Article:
Shop Class as Soulcraft is a thought-provoking essay about the future of manual labor, work, and craftsmanship by Matthew B. Crawford in New Atlantis.
The craftsman’s habitual deference is not toward the New, but toward the distinction between the Right Way and the Wrong Way. However narrow in its application, this is a rare appearance in contemporary life…
While I heartily agree with this sentiment, in this piece Crawford seems to lump everything computer related into “information systems” as a departure from manual craftsmanship, and ignores a bit the manual craft of making software. It can be very much a manual job in the sense that you type the code into an editor and make it run. And isn’t just plug-and-play necessarily. Though some systems (cough, .NET) do encourage GUI-based software development. A true hand-coder I think is just as much a craftsperson as someone building a wooden table.
But craftsmanship must reckon with the infallible judgment of reality, where one’s failures or shortcomings cannot be interpreted away.
My version of this is: “Does the website work?” It needs to work, especially on my phone, and load fast everywhere. My kind of heuristic.
The essay points out the permanence of certain goods: it is easier to achieve a long-lasting product with hand-made goods, probably, such as furniture or motorcycles or cars. A website is obsolete almost the moment you launch it. It probably won’t outlive you. A well-made table could live hundreds of years.
The concluding words are a great takeaway:
So what advice should one give to a young person? By all means, go to college. In fact, approach college in the spirit of craftsmanship, going deep into liberal arts and sciences. In the summers, learn a manual trade. You’re likely to be less damaged, and quite possibly better paid, as an independent tradesman than as a cubicle-dwelling tender of information systems. To heed such advice would require a certain contrarian streak, as it entails rejecting a life course mapped out by others as obligatory and inevitable.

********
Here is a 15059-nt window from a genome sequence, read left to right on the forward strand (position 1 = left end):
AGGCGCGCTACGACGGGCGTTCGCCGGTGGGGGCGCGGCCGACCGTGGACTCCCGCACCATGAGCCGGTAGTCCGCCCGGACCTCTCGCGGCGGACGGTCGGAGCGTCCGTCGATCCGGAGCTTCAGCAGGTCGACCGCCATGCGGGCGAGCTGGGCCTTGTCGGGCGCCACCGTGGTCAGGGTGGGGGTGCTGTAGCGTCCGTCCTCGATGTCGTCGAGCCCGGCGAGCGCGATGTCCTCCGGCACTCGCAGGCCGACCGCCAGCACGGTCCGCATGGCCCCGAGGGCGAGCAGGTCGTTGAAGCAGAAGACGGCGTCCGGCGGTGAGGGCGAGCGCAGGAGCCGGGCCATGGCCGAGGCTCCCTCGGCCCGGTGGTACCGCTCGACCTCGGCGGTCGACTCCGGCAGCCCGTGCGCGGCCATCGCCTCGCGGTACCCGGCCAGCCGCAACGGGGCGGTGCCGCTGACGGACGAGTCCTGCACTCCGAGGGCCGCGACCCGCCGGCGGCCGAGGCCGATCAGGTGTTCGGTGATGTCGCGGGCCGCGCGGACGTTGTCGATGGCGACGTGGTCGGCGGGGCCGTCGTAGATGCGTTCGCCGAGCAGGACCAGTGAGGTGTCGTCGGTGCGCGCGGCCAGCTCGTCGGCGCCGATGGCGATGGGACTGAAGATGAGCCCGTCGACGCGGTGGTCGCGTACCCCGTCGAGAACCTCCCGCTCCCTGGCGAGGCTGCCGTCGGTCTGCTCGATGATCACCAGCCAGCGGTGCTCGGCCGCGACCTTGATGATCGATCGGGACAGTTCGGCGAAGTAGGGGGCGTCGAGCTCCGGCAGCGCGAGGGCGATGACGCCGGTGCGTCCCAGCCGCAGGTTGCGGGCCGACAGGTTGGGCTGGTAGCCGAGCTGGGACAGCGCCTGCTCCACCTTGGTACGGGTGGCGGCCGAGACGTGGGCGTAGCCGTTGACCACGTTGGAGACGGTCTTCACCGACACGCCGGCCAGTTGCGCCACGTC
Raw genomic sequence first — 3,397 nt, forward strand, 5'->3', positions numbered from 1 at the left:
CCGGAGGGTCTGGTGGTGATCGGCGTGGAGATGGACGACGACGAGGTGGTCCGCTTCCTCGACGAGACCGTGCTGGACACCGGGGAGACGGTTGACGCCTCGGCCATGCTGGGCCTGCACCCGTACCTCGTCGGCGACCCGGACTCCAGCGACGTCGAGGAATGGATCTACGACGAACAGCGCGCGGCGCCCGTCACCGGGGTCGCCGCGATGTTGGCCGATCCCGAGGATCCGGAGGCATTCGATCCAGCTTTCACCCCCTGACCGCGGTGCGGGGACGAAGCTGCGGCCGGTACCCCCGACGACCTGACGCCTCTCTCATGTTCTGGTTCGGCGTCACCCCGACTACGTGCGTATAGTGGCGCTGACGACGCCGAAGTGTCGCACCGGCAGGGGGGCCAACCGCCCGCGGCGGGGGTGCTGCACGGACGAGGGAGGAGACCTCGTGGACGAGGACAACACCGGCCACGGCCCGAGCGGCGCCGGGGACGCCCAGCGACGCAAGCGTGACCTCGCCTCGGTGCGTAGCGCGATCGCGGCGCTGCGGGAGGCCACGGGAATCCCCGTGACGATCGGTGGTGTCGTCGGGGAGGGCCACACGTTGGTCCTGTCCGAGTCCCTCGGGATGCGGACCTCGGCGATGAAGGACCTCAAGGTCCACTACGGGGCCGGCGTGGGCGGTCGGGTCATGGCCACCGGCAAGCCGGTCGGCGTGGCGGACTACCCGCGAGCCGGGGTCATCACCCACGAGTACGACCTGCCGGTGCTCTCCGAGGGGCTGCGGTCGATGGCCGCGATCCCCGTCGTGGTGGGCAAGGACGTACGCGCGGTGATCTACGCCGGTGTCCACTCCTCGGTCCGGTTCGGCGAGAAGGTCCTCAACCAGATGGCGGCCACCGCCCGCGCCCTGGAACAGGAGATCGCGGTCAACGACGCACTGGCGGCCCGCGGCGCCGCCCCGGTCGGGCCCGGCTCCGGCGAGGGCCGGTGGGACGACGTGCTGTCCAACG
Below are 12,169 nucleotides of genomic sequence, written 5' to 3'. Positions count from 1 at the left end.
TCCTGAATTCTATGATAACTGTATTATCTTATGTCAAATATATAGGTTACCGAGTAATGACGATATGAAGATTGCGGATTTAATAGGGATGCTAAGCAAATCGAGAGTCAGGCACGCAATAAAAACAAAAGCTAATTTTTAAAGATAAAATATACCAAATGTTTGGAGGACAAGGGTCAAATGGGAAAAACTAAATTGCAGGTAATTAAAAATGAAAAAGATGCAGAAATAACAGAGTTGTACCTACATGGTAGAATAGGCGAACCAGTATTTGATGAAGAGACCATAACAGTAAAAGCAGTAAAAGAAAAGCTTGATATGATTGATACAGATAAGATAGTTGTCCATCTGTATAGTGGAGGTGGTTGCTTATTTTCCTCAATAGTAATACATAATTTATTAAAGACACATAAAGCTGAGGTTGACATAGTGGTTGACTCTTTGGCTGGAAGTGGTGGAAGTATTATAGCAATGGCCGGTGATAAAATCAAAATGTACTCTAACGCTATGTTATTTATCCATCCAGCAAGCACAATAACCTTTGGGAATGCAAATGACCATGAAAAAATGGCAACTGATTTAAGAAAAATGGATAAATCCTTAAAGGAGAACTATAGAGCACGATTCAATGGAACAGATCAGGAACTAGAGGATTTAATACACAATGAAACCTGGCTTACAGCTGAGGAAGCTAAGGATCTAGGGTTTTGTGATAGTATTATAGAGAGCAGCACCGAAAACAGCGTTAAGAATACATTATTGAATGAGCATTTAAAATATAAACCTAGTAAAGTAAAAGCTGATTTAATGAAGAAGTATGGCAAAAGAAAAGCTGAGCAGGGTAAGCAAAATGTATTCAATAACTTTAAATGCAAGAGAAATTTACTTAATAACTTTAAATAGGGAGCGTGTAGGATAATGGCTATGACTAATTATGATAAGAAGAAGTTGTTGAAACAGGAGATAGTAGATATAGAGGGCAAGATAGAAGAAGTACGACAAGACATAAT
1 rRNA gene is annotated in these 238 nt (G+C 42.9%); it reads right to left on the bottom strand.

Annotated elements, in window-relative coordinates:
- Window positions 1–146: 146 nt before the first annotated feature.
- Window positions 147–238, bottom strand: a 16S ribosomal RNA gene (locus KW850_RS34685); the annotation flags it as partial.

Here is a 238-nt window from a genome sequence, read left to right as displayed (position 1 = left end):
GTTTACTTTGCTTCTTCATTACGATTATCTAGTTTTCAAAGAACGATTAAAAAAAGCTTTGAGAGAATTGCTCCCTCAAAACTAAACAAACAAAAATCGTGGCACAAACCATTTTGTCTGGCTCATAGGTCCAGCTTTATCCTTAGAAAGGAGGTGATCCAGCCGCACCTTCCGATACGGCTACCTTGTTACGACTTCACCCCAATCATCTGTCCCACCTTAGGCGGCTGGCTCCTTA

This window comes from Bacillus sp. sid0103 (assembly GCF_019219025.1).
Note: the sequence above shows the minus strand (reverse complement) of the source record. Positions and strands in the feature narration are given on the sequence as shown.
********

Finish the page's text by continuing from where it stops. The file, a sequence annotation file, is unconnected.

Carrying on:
Via Yegor M.
Software developer—and former technical writer—Jim Grey gives advice to technical writers looking to stay in software as a focus on user experience (UX) replaces the need for technical writers.
Software technical writing is a dying career (but here’s what writers can do to stay in the software game) | Stories from the Software Salt Mines.
…the writing is on the wall. If you’re not finding fewer technical writing job openings yet, you will soon. Fortunately, your skills transfer to other jobs in software development organizations. You will need to build some new skills for many of these jobs, but you might be able to land that first new job without them and build them as you work.
New roles suggested include testing and quality assurance, product management, and UX/design.
…I think this trend toward effective UX is better for the user, and gives writers good paths for growth.
I love these tips and specific role descriptions. I’d say this advice applies to anyone who loves writing and documentation and wants to move into product design and development.
(Technical side notes: I found this post via the WordPress.com Reader’s suggested blogs to follow. I then posted it to this site using the Press This function in WordPress, called “WordPress Post” under Advanced Settings in the new WordPress.com interface. Screenshot example.)